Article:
Cycling a Protest Walk
When Ai Wei Wei partnered with Anish Kapoor to perform a protest walk to the Olympic Village in London – to highlight the plight of Syrian refugees – I tagged along on my bike. It was a protest walk but I chose to cycle alongside; I had nothing against refugees on the whole but I thought it best not to pledge allegiance until I had at least thought through some of the complex issues involved
And thus, I hedged my bets by cycling the protest walk; sometimes alongside but, more often than not, either ahead of the walk or behind it. If I cycled alongside, I might have been considered a sympathiser, or even a collaborator, but at a distance, I was merely an impartial observer. Cycling had further benefits – at one point I even stopped off at a roadside restaurant, had a quick lunch whilst the walk walked past. Yes, I felt a tad guilty that those who were participating in the walk seemed to be foregoing their lunch; they were, it seemed, focused on a higher cause – the refugee cause.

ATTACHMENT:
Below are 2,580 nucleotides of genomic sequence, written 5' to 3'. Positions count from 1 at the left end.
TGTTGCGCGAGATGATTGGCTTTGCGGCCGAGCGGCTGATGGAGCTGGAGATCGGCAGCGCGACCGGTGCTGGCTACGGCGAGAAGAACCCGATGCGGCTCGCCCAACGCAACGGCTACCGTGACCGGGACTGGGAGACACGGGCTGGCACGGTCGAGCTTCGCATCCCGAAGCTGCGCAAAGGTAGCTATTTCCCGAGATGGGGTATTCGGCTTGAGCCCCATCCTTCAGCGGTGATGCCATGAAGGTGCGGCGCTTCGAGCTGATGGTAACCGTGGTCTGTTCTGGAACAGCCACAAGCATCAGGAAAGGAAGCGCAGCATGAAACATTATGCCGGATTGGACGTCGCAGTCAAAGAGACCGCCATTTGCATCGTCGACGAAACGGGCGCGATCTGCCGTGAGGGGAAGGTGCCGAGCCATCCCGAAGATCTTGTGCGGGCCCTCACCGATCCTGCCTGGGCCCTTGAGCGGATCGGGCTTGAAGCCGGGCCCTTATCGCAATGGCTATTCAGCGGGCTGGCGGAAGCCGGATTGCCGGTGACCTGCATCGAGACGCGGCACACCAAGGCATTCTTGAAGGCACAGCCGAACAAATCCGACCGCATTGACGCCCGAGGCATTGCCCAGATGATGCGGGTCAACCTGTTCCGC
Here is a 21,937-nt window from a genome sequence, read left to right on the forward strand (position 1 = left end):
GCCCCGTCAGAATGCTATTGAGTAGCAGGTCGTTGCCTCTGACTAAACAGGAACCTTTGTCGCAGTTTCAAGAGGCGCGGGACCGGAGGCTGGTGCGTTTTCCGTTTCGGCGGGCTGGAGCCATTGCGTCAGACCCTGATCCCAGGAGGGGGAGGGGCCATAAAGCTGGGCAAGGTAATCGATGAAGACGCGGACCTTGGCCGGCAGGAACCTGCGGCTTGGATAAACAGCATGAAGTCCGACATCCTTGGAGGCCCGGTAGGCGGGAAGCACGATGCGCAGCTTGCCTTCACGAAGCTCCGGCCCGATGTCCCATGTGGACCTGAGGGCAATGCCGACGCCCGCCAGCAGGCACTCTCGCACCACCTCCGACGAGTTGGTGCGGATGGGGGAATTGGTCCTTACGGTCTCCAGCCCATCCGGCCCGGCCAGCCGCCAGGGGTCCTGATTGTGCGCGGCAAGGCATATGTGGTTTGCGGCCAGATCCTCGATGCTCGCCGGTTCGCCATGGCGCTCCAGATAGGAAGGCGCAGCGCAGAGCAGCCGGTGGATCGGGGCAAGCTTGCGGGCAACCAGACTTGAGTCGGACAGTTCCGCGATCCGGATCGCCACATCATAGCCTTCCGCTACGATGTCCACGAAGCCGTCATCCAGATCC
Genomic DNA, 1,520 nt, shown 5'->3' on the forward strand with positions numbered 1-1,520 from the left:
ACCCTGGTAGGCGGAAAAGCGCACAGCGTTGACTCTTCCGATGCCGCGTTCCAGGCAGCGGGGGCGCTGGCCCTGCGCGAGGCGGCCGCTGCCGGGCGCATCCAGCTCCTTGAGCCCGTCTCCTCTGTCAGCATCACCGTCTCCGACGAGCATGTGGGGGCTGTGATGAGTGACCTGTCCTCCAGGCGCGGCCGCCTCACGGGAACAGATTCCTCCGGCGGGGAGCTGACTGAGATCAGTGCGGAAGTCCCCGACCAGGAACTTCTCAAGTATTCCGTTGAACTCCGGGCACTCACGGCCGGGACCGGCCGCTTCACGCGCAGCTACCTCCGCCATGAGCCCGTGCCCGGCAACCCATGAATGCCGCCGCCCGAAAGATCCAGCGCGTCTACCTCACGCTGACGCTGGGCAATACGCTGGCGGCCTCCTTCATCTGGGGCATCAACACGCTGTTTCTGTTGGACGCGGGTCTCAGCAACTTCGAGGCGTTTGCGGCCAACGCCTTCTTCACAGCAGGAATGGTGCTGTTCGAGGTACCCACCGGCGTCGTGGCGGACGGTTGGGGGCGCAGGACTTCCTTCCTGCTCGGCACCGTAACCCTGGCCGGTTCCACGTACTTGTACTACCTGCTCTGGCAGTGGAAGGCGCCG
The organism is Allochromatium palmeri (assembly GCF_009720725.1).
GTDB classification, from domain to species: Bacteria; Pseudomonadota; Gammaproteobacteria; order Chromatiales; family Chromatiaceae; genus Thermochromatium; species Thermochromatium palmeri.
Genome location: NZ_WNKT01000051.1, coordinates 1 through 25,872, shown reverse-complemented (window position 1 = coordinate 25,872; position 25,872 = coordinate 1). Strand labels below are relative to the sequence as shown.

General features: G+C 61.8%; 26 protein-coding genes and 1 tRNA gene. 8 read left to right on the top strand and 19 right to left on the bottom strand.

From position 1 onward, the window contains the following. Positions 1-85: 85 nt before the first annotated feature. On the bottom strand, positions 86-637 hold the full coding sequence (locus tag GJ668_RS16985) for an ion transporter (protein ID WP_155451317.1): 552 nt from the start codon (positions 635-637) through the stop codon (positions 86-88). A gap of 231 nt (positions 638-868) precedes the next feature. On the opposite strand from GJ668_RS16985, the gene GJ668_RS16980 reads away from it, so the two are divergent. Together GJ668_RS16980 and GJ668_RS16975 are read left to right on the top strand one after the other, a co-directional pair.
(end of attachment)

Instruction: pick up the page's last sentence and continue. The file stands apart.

I was focused on the cause of grabbing some lunch, as I was hungry. They were walking and I was cycling after all, so I had some time on them – I ate, trying not to let the thought of starving refugees ruin my lunch. I did not even have to rush – having eaten, I simply jumped back on my bike and easily caught up with the walk.
And when the walk culminated at Anish Kapoor’s Orbit sculpture at the Olympic park, there was a veritable orgy of publicity ...
The page you have requested is restricted to subscribers only. Please enter your username and password and click on 'Continue'.
If you have forgotten your username and password, please enter the email address you used when you joined. Your login
details will then be emailed to the address specified.
If you are already a member and have not received your login details, please email us,
including your name and address, and we will supply you with details of how to access the archived material.
If you are not a member and would like to enjoy the growing online archive of Stand Magazine
, containing poems, articles, prose and reviews,
why not subscribe
to the website today?